vegetables, possesses a stronger power of increase than in all higher forms; that the capacity of reproduction in animals is in an inverse ratio to their individuation; that the ability to maintain individual life and that of multiplication vary in the same manner also, and that this ability is measured by the development of the nervous system."
Fourier and some French writers have advanced the idea that "just in proportion as individuals become advanced in civilization, in the same proportion the race inclines to run out"; but whether this depends upon some change in physiological laws, or upon the influence of external agents, we are not informed. In establishing any law or general principle, it is highly important to understand distinctly what this principle is and its basis. During the present century, the above named persons are almost the only writers who have proposed anything like a general law or principle to guide the growth and changes of population.
The principle laid down by Herbert Spencer is the only one based strictly upon physiology. All the discussions and views of Malthus and Doubleday depend mainly upon food, climate, government, state of society, epidemics, war, etc. They make the leading factors, the primary agents in all these changes, outside, and in a great measure independent, of the body. It would seem more consistent with common sense, and all natural phenomena, that the law which governs the existence, growth, and changes of a living being should have its basis and development in that same organization. From observation and analogy, we believe such a doctrine exists throughout the whole animal and vegetable creation. The truth of this principle is strikingly illustrated in the changes that have taken place in domestic animals. The human system can not be made an exception to a universal principle.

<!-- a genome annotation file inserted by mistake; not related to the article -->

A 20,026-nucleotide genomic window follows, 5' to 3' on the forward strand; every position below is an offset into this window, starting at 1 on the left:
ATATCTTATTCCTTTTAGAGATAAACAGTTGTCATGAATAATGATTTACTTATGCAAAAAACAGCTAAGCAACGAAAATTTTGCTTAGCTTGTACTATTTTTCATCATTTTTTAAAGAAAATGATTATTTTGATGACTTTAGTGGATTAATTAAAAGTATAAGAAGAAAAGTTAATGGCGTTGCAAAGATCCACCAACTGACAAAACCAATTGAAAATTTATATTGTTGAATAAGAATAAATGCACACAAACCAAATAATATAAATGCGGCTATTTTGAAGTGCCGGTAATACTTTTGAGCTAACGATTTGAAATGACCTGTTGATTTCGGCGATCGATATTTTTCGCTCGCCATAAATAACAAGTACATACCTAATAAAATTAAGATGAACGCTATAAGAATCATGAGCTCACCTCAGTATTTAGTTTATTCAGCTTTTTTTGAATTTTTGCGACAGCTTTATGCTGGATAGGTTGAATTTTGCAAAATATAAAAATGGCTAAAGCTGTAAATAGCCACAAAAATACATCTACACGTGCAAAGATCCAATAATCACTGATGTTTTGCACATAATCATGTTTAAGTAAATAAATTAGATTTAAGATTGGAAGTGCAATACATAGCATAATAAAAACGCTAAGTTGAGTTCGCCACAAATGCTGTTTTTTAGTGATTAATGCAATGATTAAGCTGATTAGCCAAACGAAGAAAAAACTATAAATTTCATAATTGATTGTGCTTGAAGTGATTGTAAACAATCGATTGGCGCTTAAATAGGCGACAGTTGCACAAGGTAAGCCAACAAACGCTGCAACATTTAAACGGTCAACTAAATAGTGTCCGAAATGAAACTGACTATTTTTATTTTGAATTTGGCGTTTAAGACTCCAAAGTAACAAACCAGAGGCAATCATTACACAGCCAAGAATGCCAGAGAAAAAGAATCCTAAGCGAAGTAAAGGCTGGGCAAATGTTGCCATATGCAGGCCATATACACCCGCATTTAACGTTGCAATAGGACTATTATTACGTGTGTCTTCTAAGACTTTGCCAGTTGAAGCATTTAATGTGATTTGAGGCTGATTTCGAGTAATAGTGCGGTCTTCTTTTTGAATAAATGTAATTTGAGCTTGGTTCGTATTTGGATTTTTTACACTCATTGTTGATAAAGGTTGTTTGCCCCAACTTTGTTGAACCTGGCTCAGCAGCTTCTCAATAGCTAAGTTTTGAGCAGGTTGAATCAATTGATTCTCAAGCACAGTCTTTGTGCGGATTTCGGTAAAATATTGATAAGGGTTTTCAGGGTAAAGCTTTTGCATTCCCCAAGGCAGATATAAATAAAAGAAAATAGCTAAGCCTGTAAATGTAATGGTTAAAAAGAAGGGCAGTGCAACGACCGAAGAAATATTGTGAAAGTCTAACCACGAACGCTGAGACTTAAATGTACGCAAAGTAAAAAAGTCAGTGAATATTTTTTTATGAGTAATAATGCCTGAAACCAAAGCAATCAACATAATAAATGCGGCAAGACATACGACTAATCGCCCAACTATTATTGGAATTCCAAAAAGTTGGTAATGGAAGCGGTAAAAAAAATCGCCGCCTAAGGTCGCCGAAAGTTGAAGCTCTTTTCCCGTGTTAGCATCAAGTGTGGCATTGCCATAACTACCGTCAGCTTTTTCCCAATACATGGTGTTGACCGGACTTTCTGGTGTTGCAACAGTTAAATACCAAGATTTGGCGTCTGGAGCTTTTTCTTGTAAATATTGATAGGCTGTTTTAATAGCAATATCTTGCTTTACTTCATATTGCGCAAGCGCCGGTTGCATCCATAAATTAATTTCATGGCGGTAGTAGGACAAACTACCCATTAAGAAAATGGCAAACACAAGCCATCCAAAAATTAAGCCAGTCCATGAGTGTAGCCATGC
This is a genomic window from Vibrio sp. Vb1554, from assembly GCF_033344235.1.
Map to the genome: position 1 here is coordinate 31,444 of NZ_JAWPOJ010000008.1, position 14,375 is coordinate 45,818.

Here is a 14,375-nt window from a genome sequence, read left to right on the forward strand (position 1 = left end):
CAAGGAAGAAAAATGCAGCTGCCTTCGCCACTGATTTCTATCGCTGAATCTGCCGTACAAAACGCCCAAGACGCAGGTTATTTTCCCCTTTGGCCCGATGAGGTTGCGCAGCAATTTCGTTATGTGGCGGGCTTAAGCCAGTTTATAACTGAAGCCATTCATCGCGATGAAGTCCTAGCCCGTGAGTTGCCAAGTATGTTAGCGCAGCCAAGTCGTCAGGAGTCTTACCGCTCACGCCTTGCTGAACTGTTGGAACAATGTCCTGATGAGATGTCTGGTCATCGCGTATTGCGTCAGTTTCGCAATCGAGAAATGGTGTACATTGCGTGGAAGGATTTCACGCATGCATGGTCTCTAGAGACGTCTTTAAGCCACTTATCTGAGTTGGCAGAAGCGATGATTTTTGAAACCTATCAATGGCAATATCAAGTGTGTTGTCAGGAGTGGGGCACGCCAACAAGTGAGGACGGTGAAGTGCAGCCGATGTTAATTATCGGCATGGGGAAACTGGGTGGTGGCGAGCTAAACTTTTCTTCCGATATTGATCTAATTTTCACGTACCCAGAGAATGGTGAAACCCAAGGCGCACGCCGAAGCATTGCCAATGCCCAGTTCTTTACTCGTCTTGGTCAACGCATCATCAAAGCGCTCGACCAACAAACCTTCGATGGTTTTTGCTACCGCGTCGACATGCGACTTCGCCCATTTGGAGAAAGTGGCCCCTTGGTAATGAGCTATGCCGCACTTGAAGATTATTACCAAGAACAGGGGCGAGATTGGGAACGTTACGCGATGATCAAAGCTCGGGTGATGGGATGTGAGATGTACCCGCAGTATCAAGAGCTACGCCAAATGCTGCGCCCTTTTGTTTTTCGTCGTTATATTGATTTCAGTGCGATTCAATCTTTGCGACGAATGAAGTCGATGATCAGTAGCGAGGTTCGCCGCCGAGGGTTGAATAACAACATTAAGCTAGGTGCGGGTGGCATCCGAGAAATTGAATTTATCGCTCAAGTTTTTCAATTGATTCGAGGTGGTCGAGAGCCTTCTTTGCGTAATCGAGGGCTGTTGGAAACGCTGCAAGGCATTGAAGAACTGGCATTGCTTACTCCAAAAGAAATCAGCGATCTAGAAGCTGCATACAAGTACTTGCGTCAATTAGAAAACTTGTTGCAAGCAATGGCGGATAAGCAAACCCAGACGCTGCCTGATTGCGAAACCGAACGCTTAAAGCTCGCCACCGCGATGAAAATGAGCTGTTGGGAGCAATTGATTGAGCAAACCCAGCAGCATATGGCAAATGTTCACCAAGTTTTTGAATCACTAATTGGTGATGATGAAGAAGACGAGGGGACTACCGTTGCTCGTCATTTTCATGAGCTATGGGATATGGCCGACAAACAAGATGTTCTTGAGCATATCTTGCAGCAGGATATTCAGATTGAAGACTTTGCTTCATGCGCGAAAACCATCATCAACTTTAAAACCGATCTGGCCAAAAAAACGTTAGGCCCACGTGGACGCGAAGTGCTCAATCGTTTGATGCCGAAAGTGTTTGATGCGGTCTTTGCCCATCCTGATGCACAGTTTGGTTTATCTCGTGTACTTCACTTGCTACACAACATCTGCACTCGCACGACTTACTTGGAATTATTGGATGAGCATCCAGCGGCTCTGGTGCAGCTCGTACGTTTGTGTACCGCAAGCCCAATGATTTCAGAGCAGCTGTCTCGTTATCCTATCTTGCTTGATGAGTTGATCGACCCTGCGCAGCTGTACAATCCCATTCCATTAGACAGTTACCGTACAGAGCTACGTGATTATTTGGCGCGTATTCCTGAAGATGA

This law of increase or propagation—the most important of all laws—must, in the very nature of things, be inherent in the body; must be incorporated into its very existence, though in its operations it may be affected by extraneous causes and influences. However powerful may be the effect of climate, food, and other external agents upon the application or working of this law, whether to impede, thwart, or modify its operation, the law must exist, we believe, in the body itself, and in a great measure control it. The various changes to which the human body is subjected, can not happen by chance or accident; neither can the causes be dissimilar or contradictory in different nations and races; neither can they radically change or vary from one generation to another. Universality and unchangeableness must characterize such a law. The reason why correct principles have not been brought to bear more directly upon the growth and changes of population is, that the principles of physiology were not formerly understood. The science was scarcely known at the time when